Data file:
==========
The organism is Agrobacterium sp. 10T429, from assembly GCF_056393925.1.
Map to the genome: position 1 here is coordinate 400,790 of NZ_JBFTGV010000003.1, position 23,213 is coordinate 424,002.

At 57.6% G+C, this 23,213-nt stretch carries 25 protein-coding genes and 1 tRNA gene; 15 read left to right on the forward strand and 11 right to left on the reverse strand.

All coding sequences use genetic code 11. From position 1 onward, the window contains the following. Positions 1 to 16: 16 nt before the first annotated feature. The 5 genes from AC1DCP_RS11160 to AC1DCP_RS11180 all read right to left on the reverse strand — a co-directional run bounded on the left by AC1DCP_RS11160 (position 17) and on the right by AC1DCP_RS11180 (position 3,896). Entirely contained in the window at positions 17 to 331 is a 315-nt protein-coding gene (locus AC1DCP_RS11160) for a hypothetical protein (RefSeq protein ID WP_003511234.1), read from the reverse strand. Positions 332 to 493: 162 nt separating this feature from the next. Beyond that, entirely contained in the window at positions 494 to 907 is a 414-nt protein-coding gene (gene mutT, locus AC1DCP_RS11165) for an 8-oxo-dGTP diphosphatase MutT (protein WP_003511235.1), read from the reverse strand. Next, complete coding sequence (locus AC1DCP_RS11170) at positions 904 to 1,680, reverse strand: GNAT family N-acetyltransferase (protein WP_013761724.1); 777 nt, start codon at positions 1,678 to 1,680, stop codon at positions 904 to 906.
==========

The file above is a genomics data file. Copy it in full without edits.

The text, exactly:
The organism is Agrobacterium sp. 10T429, from assembly GCF_056393925.1.
Map to the genome: position 1 here is coordinate 400,790 of NZ_JBFTGV010000003.1, position 23,213 is coordinate 424,002.

At 57.6% G+C, this 23,213-nt stretch carries 25 protein-coding genes and 1 tRNA gene; 15 read left to right on the forward strand and 11 right to left on the reverse strand.

All coding sequences use genetic code 11. From position 1 onward, the window contains the following. Positions 1 to 16: 16 nt before the first annotated feature. The 5 genes from AC1DCP_RS11160 to AC1DCP_RS11180 all read right to left on the reverse strand — a co-directional run bounded on the left by AC1DCP_RS11160 (position 17) and on the right by AC1DCP_RS11180 (position 3,896). Entirely contained in the window at positions 17 to 331 is a 315-nt protein-coding gene (locus AC1DCP_RS11160) for a hypothetical protein (RefSeq protein ID WP_003511234.1), read from the reverse strand. Positions 332 to 493: 162 nt separating this feature from the next. Beyond that, entirely contained in the window at positions 494 to 907 is a 414-nt protein-coding gene (gene mutT, locus AC1DCP_RS11165) for an 8-oxo-dGTP diphosphatase MutT (protein WP_003511235.1), read from the reverse strand. Next, complete coding sequence (locus AC1DCP_RS11170) at positions 904 to 1,680, reverse strand: GNAT family N-acetyltransferase (protein WP_013761724.1); 777 nt, start codon at positions 1,678 to 1,680, stop codon at positions 904 to 906.